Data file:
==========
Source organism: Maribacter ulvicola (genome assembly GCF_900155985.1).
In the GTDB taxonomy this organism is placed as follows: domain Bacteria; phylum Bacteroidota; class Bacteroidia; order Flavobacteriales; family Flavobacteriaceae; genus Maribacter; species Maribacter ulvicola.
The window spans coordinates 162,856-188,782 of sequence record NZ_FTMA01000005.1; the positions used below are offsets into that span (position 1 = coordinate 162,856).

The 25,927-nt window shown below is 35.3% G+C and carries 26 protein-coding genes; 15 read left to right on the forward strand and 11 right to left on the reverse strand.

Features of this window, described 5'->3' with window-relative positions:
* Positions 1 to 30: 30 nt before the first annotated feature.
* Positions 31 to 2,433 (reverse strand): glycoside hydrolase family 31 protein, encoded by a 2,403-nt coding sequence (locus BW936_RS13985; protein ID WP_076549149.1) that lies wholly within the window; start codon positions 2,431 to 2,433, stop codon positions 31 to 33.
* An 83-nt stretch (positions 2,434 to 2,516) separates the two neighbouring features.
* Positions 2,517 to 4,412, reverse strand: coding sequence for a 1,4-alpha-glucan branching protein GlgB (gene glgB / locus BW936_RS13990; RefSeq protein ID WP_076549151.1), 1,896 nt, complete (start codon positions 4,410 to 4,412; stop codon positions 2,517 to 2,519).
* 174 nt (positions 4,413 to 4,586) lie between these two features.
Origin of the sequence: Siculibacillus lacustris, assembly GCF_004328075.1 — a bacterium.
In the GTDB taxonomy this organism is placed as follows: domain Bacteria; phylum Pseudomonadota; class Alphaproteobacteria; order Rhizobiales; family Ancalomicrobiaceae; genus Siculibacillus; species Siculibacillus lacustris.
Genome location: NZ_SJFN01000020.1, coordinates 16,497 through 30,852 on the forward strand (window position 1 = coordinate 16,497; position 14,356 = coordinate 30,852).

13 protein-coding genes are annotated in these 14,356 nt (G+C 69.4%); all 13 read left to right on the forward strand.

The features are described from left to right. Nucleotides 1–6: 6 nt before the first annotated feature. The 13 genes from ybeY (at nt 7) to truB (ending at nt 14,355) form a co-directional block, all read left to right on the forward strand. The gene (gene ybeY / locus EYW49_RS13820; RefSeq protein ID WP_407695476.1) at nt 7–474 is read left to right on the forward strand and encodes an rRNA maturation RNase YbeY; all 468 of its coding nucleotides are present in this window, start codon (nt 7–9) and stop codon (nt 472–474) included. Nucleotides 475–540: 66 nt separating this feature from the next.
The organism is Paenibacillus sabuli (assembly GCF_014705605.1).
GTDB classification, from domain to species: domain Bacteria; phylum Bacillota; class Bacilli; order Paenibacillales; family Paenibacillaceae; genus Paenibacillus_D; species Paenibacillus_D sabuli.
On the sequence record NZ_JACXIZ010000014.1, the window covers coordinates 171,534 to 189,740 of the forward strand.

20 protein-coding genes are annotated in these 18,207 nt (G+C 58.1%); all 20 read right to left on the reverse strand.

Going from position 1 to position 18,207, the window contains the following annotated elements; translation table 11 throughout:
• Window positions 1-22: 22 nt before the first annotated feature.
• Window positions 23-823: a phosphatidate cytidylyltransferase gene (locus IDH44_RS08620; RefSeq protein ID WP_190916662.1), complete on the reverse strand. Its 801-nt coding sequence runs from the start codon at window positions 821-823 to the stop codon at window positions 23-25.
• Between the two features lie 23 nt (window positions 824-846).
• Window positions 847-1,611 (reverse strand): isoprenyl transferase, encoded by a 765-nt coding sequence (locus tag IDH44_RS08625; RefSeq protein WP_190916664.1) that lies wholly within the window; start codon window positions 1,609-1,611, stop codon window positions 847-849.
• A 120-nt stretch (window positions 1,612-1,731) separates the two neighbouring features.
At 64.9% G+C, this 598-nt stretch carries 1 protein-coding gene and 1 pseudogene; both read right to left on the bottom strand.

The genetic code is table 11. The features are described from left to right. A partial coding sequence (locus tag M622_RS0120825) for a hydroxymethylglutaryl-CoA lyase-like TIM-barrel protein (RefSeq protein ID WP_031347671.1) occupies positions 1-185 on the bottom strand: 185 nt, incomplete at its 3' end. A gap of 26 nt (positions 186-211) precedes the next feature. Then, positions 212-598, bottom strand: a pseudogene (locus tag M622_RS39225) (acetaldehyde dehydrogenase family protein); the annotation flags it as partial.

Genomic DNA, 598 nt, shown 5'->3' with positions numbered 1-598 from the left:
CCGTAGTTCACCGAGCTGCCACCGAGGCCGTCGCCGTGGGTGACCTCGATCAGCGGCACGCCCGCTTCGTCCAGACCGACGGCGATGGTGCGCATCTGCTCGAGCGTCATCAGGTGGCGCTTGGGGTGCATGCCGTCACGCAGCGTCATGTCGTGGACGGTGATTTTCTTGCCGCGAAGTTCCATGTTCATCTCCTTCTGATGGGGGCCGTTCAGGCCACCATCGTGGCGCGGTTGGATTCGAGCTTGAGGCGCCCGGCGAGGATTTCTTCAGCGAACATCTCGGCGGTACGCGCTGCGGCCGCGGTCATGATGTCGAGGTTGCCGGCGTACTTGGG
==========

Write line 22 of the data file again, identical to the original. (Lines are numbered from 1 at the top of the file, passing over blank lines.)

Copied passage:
• Window positions 23-823: a phosphatidate cytidylyltransferase gene (locus IDH44_RS08620; RefSeq protein ID WP_190916662.1), complete on the reverse strand. Its 801-nt coding sequence runs from the start codon at window positions 821-823 to the stop codon at window positions 23-25.